Today Is Endangered Species Day

The Smithsonian’s National Zoo and Conservation Biology Institute is dedicated to saving species. Every day, its scientists and partners — here in Washington, D.C., at Smithsonian Conservation Biology Institute headquarters in Front Royal, Virginia, and in more than 30 countries across the globe — undertake important conservation efforts to protect species and their habitats.

In honor of their work and in recognition of Endangered Species Day, we’re highlighting some of the endangered animals you can see at the Zoo and the work being done to protect them.

Black-footed Ferret

black-footed ferret kit

Every year, black-footed ferret kits born at the Smithsonian Conservation Biology Institute are reintroduced to the wild. This species once ranged across the North American Great Plains but was thought to be extinct until a small population was discovered in 1981.

The last remaining 18 wild ferrets were caught to establish a breeding center in Wyoming. In 1988, the Zoo became the first institution outside of Wyoming to receive their offspring and begin a breeding program.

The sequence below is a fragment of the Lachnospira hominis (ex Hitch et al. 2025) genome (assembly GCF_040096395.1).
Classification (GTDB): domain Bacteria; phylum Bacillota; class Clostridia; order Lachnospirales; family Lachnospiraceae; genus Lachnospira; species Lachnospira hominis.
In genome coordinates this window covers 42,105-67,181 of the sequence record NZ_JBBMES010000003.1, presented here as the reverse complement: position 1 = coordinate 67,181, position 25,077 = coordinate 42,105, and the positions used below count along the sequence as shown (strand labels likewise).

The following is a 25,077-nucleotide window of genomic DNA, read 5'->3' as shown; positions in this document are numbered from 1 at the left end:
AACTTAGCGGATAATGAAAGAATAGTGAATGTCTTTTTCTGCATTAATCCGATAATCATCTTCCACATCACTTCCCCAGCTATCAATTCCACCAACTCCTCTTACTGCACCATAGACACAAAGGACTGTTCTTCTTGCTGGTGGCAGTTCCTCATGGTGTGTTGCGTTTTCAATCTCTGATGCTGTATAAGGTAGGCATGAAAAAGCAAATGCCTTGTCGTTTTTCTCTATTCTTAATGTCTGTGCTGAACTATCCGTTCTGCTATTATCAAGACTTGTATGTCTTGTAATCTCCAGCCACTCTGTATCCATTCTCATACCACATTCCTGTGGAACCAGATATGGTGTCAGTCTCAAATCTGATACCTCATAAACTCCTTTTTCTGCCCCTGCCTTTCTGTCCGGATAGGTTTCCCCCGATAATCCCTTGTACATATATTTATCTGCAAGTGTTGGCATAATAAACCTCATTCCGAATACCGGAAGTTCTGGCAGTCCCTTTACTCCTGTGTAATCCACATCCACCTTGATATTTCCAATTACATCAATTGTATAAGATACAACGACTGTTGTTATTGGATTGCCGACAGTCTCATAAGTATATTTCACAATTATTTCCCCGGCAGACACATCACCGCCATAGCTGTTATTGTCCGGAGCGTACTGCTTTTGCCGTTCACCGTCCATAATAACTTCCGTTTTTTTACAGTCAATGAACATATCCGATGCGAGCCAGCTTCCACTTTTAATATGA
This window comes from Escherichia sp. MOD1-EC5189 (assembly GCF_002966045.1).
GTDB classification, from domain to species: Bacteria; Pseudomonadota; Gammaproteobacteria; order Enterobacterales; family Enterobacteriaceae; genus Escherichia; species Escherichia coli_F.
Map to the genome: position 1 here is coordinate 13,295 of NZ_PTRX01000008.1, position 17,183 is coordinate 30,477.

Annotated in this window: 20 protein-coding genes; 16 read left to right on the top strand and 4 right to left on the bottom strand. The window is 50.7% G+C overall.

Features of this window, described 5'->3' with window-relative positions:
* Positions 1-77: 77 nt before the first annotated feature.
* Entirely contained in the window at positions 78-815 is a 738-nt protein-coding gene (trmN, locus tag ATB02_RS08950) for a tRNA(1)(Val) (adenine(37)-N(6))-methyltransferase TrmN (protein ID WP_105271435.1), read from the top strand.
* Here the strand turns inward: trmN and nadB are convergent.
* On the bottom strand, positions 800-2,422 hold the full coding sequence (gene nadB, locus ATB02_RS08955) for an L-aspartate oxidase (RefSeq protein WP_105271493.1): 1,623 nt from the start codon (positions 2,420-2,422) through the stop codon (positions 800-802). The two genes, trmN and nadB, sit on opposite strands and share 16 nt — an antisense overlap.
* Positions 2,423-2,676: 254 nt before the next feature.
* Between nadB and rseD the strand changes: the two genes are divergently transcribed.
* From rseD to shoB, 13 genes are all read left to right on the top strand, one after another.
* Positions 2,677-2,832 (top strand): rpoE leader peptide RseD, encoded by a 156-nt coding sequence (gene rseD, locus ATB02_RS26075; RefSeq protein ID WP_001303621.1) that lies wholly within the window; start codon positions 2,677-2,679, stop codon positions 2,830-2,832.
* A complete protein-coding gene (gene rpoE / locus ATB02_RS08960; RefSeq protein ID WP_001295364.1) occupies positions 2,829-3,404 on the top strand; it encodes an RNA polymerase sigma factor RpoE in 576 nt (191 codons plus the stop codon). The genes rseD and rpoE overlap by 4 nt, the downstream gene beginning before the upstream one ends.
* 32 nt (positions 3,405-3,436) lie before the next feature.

More than 700 black-footed ferrets have been born at SCBI since, many of which have been reintroduced to the wild!

Scimitar-horned Oryx

a group of children hold up signs that say "unidos por las aves"
Bridging the Americas/Unidos por las Aves featured in Smithsonian Insider
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Adult female western lowland gorilla Calaya carries her infant Moke outside in the Smithsonian's National Zoo's gorilla habitat on a sunny day